You see, any time your body has to react to an outside stressor like that you’re taking vital energy away that could be used more efficiently elsewhere, like recovering from workouts, etc.

So take the time and do this for a week. Then cut out the foods that are causing you problems and note how much better you feel. Some may make such a big difference that you’ll vow to never eat them again. Others may be your favorites and even though they cause some minor problems you’ll allow yourself to have them for a treat on occasion.

It’s up to you but I think it’s very important to at least know what is causing you problems.

If you really wanna take it up a notch do a full blown elimination diet and get rid of all foods that are known to cause allergies or inflammation then gradually add them back in one at a time.

It’s a short time to sacrifice considering you’ve got the rest of your life ahead of you. And every one of those days could be a lot better if cut out the stuff that’s making you feel like crap.

Don’t be fooled into thinking this is too simple to make a huge difference. This could be a lot more significant than changing your training split or improving your squat technique. Digestive health is crucially important to how you look, feel and perform.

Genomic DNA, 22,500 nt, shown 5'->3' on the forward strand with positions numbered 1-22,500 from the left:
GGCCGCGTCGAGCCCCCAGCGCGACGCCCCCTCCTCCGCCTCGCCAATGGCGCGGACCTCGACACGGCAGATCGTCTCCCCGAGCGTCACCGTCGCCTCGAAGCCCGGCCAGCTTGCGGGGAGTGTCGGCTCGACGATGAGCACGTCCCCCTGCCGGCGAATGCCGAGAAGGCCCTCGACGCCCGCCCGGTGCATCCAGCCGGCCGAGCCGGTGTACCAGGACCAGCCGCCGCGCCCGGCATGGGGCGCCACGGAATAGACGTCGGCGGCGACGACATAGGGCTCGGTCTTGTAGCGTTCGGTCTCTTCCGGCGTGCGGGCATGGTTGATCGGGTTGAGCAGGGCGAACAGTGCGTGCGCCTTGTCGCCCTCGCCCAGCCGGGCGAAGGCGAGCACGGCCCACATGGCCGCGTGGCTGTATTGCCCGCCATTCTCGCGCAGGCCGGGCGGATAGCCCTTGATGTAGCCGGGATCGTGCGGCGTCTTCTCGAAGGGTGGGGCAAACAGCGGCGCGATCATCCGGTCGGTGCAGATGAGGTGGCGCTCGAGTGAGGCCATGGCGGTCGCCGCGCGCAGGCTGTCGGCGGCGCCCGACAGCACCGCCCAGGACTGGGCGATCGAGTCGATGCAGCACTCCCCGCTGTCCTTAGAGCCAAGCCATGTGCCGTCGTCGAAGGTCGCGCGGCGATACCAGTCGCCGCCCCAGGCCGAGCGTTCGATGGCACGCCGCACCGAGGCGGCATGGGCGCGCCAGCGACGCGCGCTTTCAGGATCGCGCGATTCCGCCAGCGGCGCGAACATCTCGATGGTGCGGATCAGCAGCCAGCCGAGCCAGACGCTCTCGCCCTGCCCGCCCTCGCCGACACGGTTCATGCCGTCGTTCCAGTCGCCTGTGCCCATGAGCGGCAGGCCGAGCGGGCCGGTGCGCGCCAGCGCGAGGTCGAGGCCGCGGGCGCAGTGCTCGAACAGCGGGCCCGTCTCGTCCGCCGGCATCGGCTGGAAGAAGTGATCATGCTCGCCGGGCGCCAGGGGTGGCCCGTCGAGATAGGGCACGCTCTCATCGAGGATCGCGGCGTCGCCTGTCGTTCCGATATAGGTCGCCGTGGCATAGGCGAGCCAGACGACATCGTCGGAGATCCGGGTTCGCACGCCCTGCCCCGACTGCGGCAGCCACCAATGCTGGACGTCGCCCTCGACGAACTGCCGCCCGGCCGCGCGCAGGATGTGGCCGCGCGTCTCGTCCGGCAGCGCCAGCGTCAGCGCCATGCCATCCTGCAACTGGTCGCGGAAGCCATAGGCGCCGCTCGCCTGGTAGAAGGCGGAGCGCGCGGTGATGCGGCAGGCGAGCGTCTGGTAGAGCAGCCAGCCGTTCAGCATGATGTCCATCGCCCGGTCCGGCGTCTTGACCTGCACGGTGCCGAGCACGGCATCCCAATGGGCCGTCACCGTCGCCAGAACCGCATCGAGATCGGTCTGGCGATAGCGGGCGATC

Don’t ignore it.

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40 Responses to A Simple Way to Feel & Perform a Whole Lot Better

  1. Tomas Jehlicka December 22, 2011 at 1:02 am #

    Hi Jay,
    good reminder of how bad I feel after my post-workout meals. I tried rice with red meat (bad idea) nad than switched after while from rice to pasta bad still have some issues.

    What would you suggest for easy digesting post-workout meal when I want to build some mass?

    The problem is that with other types of food I have a hard time to fulfill my 1000 calorie limit for that particular meal.

    Any suggestions would be greatly appreciated!

    • robbie December 22, 2011 at 9:20 am #

      immediately post workout i like to have a whey isolate shake for about 40g protein, some red potatoes, raw honey, and about 3-4 rice cakes. i think this gives the same results in terms of fast digesting carbs+protein for glycogen replenishment and recovery, but without the nutritionally void dextrose/maltodextrin sugar crap

    • robbie December 22, 2011 at 9:26 am #

      …then about 1-2 hrs later i’ll have some type of meat and some slower digesting carbs, usually brown rice or sweet potato

    • Martin December 22, 2011 at 2:47 pm #


      One of my favorite post workout meals that’s easy on your stomach is a nice thick protein shake that looks like that: